Creole ladies who have been properly educated and polished in England from their infancy in polite fchools, under the direction of parental guardians, are, no doubt, as prudent, chafte, and fine women as any in the world, fave only what difference of climate produces; for when they return to their native regions, they cannot keep long, (if I may ufe the expreffion): the climate, I am confident, would affect European ladies in the fame manner; fo that if they have opportunities with men, it is difficult, very difficult indeed, for them not to tranfgrefs; even married ladies, the tranfgreffions of whom are in a great measure owing to the neglect of their diffipated hufbands, who waste their vigour and fubftance upon black or mungrel wenches, which certainly is very provoking, and deprives poor wives of their dues; yet I have known fome ladies who had no cause at all to complain of their husband's infidelity, which, I muft fay, is a great rarity, who behaved intolerable: one, in particular, was married

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married to a worthy gentleman who was doatingly fond of her, by whom he had four or five pratling pledges of connubial blifs; he had a plentiful fortune, and was diftinguished for hospitality and generofity; nor did he ever fufpect her virtue, till he accidentally found her in a fituation which I fhall not mention, with a captain of a man of war, who frequently vifited him as a particular friend; upon examining her trunks, all the letters which he had received from her different gallants were found; for it appeared she had not only criminal connections with the marine hero, but with merchants, planters, and clerks: the letters were produced in court, with her own private journal of all her intrigues and amours, and criticisms on the different gentlemen: the captain was prosecuted, and confiderable damages were obtained, which were appropriated to charitable uses.

The good natured dupe, her husband, was diftracted for fome time, but recovered; he took the harmless little ones into his own protection, and difbanded their vile mother.

Young ladies who have been confined to the narrow limits of Jamaica from their infancy, are foft, innocent, ambitious, flirting play-things; and in a more particular manner, those who are retired in the country; when they drefs, they decorate themselves elegantly: abroad they appear as neat as if they came out of band-boxes, lovely and engaging at home, diametrically the re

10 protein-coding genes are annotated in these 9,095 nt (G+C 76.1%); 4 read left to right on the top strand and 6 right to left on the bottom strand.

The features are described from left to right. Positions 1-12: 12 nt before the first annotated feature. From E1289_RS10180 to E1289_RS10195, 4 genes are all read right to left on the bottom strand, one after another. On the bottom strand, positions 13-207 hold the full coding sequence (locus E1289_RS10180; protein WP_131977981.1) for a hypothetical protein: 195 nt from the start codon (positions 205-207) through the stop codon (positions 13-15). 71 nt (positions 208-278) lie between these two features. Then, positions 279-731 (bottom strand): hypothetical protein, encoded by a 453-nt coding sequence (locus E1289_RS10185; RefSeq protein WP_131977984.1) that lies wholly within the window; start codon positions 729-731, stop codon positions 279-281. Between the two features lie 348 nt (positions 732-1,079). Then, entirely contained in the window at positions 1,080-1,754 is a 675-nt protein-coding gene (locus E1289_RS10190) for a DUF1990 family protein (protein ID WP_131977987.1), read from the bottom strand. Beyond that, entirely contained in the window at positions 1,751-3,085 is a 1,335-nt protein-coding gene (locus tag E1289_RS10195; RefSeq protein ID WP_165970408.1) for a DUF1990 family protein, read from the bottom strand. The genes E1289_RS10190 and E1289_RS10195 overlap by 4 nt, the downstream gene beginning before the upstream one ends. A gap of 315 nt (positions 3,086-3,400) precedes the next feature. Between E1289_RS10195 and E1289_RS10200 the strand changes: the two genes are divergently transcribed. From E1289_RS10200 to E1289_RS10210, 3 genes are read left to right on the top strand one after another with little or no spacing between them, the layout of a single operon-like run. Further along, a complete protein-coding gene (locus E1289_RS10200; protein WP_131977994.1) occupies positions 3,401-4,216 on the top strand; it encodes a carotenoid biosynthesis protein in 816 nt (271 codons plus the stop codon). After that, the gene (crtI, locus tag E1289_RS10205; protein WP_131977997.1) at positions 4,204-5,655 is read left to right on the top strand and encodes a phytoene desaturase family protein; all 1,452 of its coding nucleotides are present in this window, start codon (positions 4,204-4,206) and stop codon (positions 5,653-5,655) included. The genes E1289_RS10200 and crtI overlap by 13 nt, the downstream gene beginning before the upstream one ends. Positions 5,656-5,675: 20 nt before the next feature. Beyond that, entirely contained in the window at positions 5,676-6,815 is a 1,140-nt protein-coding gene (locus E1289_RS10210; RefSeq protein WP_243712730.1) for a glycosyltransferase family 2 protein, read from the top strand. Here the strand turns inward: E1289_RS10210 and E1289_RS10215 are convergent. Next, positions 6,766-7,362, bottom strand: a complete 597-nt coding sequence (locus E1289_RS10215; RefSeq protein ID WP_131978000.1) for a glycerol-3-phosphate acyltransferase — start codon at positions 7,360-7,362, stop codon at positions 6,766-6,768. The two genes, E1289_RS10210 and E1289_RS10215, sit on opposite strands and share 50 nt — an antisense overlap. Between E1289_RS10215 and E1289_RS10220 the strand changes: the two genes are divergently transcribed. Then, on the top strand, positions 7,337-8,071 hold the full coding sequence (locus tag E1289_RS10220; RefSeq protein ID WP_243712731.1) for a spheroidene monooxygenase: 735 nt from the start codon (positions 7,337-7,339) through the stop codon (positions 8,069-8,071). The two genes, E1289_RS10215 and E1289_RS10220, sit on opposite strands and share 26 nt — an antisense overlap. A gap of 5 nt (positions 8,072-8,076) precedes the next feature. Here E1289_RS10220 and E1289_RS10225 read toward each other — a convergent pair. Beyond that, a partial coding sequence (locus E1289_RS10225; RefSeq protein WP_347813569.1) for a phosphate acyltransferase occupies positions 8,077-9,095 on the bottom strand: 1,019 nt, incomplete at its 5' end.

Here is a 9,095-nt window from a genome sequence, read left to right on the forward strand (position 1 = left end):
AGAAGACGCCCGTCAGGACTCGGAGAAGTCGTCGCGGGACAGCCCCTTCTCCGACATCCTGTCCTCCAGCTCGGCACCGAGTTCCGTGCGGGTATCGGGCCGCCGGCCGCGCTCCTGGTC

verfe. If you furprize them, as I have often done, you will be convinced of the truth of this affertion, that Ovid, with all his metamorphofes, could not match fuch transformations: instead of the well-shaped, mild, angelic looking creature you beheld abroad, you will find, perhaps, a clumsy, greasy tomboy, or a paper-faced skeleton, romping, or stretching and lolling, from fofa to fofa, in a dirty confused hall, or piazza, with a parcel of black wenches, learning and finging obfcene and filthy fongs, and dancing to the


Creole miffes, when scarcely ten,

Cock their eyes and long for men.

But ftill as they arrive to riper age, they delight more and more in the tender paffions: when they take a liking to men, though entire strangers to them, they feldom fail to shake off all manner of modesty and shame to gratify their extravagant defires-though guarded and cooped up in their chambers by their parents, or friends, they will find ways and means to get to men,-their eyes, their looks, and fondling actions, all betray wantonnefs and love: their little hearts are a fort of tinder, that catch fire from every Spark who flatters their vanity, and whispers them foft nonfenfe they are pliable as wax, and melt like butter; and though naturally delicate in their texture,